Posts Tagged ‘Glenn Gould’
February 10, 2015 | by Sadie Stein
In a nod to the recent Grammy Awards, allow me to pay tribute to a record that was nominated in 1963, in the category of Best Documentary or Spoken Word Recording (Other than Comedy). That record is Enoch Arden, Op. 38, TrV. 181, performed by Glenn Gould and Claude Rains.
Most people probably know Claude Rains best as the blithely unscrupulous Captain Renault in Casablanca, or maybe as the gleefully unscrupulous Prince John in The Adventures of Robin Hood, or even as a wholly unscrupulous senator in Mr. Smith Goes to Washington. No question, Rains brought particular élan to a certain kind of villain—yet nowhere did he commit as fully to a performance as to Enoch Arden. Read More »
April 25, 2014 | by The Paris Review
Sadie Stein already recommended Arlette Farge’s little book-length essay The Allure of the Archives. A year later, I have to second the recommendation. On the surface, this is a personal memoir by a feminist historian whose research—into eighteenth-century police files—fundamentally changed our picture of pre-revolutionary Paris. But really this is a handbook about how to write, how to think about, history. Gripping, graceful, and beautifully translated by Thomas Scott-Railton, it captures the fun and the dangers of library work like nothing I’ve ever read. —Lorin Stein
A new anthology from Brick introduced me to Don DeLillo’s “Counterpoint: Three Movies, a Book, and an Old Photograph,” an essay from 2004. That title belies both the piece’s range and its force of concentration. It looks at Glenn Gould, Thelonious Monk, and Thomas Bernhard, three isolated, brilliant men who craved and feared the seclusion that came with their work. DeLillo is interested not just in their difficult lives but in the cultural consensus we reached upon their deaths—who did we decide these men were, and why? As its images begin to collect, all of them rendered in that laser-cut DeLillo prose, the essay becomes a haunting account of the distance between an artist and his audience, his art, and himself. DeLillo has a rare gift for writing about the sensory experience of art, for tracing the vectors of meaning in sight and sound. “In a busy diner,” he writes of a scene from Thirty Two Short Films About Glenn Gould, “there are voices in layers and zones, some folded over others, in counterpoint.” And he condenses The Fast Runner into a solitary image, an image of, well, overwhelming solitariness: “The man is running, eyes wild, into the arctic sky.” —Dan Piepenbring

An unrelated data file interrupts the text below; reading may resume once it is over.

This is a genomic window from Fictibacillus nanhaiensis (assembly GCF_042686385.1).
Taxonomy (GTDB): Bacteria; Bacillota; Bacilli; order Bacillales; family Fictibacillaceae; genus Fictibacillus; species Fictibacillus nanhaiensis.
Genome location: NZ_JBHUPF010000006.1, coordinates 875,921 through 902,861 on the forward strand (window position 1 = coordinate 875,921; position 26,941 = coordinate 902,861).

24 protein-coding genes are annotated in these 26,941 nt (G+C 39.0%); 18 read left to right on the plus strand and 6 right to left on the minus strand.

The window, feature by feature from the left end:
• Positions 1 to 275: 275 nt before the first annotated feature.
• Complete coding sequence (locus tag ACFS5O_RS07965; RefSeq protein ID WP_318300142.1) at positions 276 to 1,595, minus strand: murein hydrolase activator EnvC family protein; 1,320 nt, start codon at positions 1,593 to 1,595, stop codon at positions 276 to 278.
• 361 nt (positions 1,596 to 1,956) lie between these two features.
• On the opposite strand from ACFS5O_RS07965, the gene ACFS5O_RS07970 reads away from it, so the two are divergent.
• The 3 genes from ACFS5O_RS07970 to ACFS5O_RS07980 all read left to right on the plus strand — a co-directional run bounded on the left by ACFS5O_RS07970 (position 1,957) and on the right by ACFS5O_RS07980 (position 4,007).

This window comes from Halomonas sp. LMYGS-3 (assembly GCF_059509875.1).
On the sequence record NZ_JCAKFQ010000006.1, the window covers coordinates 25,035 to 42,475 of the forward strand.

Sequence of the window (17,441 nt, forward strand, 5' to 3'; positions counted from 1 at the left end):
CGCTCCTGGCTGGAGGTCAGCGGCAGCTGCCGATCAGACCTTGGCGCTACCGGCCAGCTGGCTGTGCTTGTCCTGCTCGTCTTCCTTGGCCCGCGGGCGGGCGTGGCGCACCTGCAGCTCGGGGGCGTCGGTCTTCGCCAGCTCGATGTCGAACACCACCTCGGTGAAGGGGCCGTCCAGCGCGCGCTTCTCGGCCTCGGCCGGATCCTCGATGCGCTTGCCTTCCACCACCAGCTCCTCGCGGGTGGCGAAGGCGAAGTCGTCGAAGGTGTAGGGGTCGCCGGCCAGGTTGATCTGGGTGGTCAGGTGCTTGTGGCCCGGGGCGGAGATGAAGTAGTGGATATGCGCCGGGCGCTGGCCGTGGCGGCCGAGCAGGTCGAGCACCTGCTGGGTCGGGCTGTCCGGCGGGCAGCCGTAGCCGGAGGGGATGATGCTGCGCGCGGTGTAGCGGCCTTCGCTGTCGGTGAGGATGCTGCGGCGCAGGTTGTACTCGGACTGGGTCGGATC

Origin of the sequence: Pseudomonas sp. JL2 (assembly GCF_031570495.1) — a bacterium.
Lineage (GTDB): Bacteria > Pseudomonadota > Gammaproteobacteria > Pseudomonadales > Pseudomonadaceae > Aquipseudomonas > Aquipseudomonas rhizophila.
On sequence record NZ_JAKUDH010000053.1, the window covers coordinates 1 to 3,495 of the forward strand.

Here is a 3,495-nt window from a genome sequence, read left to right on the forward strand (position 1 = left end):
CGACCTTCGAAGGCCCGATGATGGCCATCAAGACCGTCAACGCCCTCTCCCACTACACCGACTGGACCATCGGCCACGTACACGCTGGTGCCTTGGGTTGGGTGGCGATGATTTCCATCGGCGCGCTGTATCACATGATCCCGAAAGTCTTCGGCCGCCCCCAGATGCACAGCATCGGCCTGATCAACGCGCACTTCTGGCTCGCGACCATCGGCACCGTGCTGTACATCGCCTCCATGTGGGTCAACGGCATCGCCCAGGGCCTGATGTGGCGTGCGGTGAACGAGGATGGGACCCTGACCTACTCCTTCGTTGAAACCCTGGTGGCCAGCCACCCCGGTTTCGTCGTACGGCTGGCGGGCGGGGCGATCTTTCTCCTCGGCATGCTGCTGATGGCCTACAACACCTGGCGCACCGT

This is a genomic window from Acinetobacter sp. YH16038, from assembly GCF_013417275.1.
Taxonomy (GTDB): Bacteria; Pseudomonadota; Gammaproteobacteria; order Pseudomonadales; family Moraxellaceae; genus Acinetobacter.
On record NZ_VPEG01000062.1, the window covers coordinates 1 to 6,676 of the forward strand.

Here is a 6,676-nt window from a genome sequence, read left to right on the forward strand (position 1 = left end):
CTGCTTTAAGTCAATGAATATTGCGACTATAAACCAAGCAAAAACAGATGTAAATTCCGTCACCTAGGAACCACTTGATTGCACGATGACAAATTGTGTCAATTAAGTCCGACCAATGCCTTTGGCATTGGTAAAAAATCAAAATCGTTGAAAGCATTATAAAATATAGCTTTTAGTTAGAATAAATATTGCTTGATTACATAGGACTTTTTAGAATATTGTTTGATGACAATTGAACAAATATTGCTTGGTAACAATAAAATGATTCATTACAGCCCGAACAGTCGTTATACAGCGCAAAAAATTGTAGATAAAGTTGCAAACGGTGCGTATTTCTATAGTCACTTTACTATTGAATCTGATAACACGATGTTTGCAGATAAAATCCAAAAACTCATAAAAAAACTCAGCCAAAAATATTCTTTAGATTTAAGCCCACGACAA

Lebbeus Woods, who died in 2012, was an artist’s architect. He imagined the buildings that cities would need when calamity came calling. His work exists almost exclusively as experiment—only one of his ideas was actually constructed—and 175 of his graphite dreams are currently on display at the Drawing Center in SoHo. Some look like gashes in the side of a building, or what would happen to a street if it suddenly woke up. Some are like seedpods split open and engorged, a home for one suspended by a slender stalk, and some are simply floating, free of the city entirely. Or maybe these are cities, untethered, finally free to found themselves. —Zack Newick Read More »
March 26, 2013 | by Happy Menocal
1 A.M. Go to bed with Mason Currey’s Daily Rituals, a book about the work habits of famous artists, writers, philosophers, musicians, etc. Resolve to have a regimented, productive day tomorrow. All these people seem to subsist on coffee and alcohol and amphetamines. I feel like a toddler with my juice and crackers and noodles.
7:45 A.M. Begin work on a little ad that’s due today for Stubbs & Wootton—fancy slippers made in Spain. It’s for a promotion they’re doing during the Ides of March. Someone at the company started the e-mail chain for the ad with the subject line “Eyes of March,” and I kinda want to do the visual about that. Decide instead to just paint Caesar, wearing the slippers, looking warily over his shoulder. I google “man sitting on column” because I want Caesar to be sitting on a crumbled stump of a column, and find this devil dog.
My husband and I puzzle over where our two thousand terrible black umbrellas have gone, as now it’s raining and we have only one. He doesn’t bring it up this morning, but most times when we’re on the subject John likes to note that the pebbled plastic hook on the common street umbrella reminds him of that embalming tool they used in ancient Egypt to take your brain out through your nose. Read More »